slide23

DRC

  • Education
    • “Real time” technical assistance to understand, interpret & use data
    • Online workshops
    • Opportunities to partner with other stakeholders to discuss, interpret & act on findings
slide24

DRC use

Educate policymakers

  • Key policy issues for your state
  • Programs needs for information
  • Child health needs

Advocacy

  • Pressure points in program budgets, priorities
  • Effective methods to present a case
  • Use of data in Fact Sheets, testimony, the media, to strengthen family stories

Grant writing

  • Use of data to strengthen proposal

Kristin Grimm, Spitfire Strategies

slide26

DRC website

www.childhealthdata.org

umbrella site for national SLAITS survey data

slide31
Example of single indicator graph comparing two geographic areas and three subgroups of children (by type of health insurance)
slide37

Putting data into action

  • How “Action for Children North Carolina” used data from the DRC
  • 1. Basis for an issue brief
    • Outcomes by Income: low-income children fare worse on many indicators
  • Strengthen relationships with media
    • Sent the findings out to North Carolina’s Hispanic news outlets and others
basis for an issue brief
Basis for an issue brief
  • Data from the DRC allowed AFC to look at health, early care & education outcomes for children by income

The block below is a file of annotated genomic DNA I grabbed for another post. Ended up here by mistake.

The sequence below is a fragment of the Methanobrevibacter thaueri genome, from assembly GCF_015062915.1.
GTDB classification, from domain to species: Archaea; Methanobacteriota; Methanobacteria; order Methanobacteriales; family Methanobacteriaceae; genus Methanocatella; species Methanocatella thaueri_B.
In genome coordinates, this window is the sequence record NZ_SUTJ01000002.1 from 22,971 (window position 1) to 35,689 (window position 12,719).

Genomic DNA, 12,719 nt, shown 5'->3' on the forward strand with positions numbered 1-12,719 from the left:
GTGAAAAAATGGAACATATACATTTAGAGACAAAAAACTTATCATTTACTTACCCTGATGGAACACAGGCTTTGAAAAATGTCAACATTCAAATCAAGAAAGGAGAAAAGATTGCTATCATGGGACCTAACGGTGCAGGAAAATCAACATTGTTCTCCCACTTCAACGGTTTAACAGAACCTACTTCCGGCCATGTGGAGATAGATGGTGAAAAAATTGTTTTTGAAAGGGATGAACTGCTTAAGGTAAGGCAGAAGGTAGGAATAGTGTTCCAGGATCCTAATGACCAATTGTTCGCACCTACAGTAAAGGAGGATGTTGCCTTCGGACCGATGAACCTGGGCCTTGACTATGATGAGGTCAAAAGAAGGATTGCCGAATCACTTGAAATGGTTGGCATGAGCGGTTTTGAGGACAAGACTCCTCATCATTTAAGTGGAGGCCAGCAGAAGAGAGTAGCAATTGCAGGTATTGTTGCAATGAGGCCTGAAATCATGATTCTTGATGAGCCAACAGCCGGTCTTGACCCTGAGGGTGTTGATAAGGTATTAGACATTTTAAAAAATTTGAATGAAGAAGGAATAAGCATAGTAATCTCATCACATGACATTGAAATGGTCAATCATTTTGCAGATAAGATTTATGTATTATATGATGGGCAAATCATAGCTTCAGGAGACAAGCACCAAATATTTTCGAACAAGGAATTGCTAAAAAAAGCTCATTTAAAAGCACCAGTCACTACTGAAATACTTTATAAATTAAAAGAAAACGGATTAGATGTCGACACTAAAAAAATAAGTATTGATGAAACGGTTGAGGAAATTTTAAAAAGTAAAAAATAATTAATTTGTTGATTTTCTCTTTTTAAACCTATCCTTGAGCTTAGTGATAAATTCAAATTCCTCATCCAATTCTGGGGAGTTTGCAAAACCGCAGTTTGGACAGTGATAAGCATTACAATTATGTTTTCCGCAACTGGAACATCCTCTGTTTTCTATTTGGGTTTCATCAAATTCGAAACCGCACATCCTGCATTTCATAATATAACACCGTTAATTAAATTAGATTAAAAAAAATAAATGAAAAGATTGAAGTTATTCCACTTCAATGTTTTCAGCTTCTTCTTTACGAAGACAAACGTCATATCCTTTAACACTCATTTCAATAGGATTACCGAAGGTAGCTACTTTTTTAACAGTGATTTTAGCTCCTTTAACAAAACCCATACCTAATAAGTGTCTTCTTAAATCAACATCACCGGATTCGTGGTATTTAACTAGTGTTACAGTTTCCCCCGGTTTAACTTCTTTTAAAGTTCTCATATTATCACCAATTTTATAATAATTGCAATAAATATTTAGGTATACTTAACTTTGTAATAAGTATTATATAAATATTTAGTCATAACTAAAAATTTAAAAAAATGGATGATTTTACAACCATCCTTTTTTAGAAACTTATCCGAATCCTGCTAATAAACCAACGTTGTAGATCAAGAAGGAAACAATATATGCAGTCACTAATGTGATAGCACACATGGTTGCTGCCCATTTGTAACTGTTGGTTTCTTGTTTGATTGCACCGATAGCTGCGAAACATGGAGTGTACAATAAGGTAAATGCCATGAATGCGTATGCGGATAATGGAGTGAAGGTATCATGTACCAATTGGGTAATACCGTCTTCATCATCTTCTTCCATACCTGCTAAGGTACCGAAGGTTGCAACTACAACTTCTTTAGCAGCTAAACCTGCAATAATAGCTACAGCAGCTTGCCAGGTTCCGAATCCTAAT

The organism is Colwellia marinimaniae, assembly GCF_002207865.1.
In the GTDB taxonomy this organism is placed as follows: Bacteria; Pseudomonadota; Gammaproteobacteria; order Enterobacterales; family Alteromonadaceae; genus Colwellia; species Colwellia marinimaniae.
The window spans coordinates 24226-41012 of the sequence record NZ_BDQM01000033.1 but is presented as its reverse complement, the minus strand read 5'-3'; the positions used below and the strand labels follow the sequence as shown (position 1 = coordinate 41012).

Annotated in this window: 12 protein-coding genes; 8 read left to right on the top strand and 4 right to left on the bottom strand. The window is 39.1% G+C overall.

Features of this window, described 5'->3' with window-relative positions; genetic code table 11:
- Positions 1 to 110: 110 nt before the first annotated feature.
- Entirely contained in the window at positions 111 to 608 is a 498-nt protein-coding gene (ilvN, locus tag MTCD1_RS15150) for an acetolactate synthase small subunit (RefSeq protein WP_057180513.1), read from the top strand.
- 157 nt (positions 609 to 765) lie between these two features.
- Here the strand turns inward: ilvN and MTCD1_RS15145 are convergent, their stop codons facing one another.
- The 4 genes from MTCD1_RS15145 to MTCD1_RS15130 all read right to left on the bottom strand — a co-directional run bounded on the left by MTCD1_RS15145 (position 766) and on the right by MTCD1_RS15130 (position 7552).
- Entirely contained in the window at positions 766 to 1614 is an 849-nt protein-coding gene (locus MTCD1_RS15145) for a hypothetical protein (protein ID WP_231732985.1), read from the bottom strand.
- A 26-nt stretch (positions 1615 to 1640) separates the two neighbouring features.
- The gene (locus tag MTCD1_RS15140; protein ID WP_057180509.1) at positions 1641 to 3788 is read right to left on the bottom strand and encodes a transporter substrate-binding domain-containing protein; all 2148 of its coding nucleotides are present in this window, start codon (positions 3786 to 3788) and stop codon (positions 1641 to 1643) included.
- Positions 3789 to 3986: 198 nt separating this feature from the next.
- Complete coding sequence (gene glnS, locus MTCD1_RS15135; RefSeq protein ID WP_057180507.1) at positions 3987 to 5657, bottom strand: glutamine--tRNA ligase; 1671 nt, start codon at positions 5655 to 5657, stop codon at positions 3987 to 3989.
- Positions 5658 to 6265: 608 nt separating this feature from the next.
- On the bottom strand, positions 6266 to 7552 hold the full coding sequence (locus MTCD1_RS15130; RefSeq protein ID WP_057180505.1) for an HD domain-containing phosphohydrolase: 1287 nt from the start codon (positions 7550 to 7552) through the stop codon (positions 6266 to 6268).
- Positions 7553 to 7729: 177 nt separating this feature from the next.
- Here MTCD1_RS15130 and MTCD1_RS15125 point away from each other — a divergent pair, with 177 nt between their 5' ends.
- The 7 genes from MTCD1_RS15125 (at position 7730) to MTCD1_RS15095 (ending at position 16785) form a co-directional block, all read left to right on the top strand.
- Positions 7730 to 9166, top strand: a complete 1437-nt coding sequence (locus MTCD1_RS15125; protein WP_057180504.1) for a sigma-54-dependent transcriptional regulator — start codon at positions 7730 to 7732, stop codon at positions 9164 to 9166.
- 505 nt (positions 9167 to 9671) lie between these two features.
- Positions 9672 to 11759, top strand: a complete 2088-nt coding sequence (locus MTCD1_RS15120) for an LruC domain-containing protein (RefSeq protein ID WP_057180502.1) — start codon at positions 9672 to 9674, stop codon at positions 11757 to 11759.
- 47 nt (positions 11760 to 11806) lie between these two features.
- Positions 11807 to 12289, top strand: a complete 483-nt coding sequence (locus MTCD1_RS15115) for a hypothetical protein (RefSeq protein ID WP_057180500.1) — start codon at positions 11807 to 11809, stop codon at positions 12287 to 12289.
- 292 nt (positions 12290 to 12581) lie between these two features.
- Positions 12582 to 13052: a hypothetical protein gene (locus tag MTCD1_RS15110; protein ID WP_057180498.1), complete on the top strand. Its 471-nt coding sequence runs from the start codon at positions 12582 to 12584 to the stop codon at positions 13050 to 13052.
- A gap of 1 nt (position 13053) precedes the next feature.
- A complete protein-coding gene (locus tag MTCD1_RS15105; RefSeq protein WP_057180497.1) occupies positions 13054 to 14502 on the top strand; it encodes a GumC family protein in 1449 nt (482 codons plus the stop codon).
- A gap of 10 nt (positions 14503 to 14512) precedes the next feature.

• First time AFC could do this for a large number of indicators
    • Good opportunity to provide recent comparable findings on health insurance & child care subsidies
slide39

Strengthen relationships with local media

AFC is now the ‘go-to’ source for information about children in NC

Great source of data by race (a frequent media request)

other ways acf used the data
Other ways ACF used the data
  • Various presentations
  • Created a ‘Positive Indicators’ section in their biennial North Carolina Children’s Index report; variables included:
    • read to daily by a family member
    • attends religious services
    • parent feels neighborhood is safe
slide42

At the population level, this estimate

translates into over 1 million children

in Texas without health insurance of

any type at the time of the survey

take home messages
Take home messages
  • Significant investments (time, effort, money, et cetera) have been expended to collect these data
  • Valuable source of key child health & well-being, family & community indicators
  • The 2003 NSCH model demonstrates a successful indicator development & dissemination process that may be applicable to your situation
thanks
Thanks!

Kathleen S. O’Connor, MPH koconnor1@cdc.gov

CDC, NCHS slaits@cdc.gov

Hyattsville, MD

Christina Bethell, PhD, MPH, MBA bethellc@ohsu.edu

Director, the Child & Adolescent Health

Measurement Initiative (CAHMI)

Portland, OR

Stephen Blumberg , Ph.D. sblumberg@cdc.gov

CDC, NCHS slaits@cdc.gov

Hyattsville, MD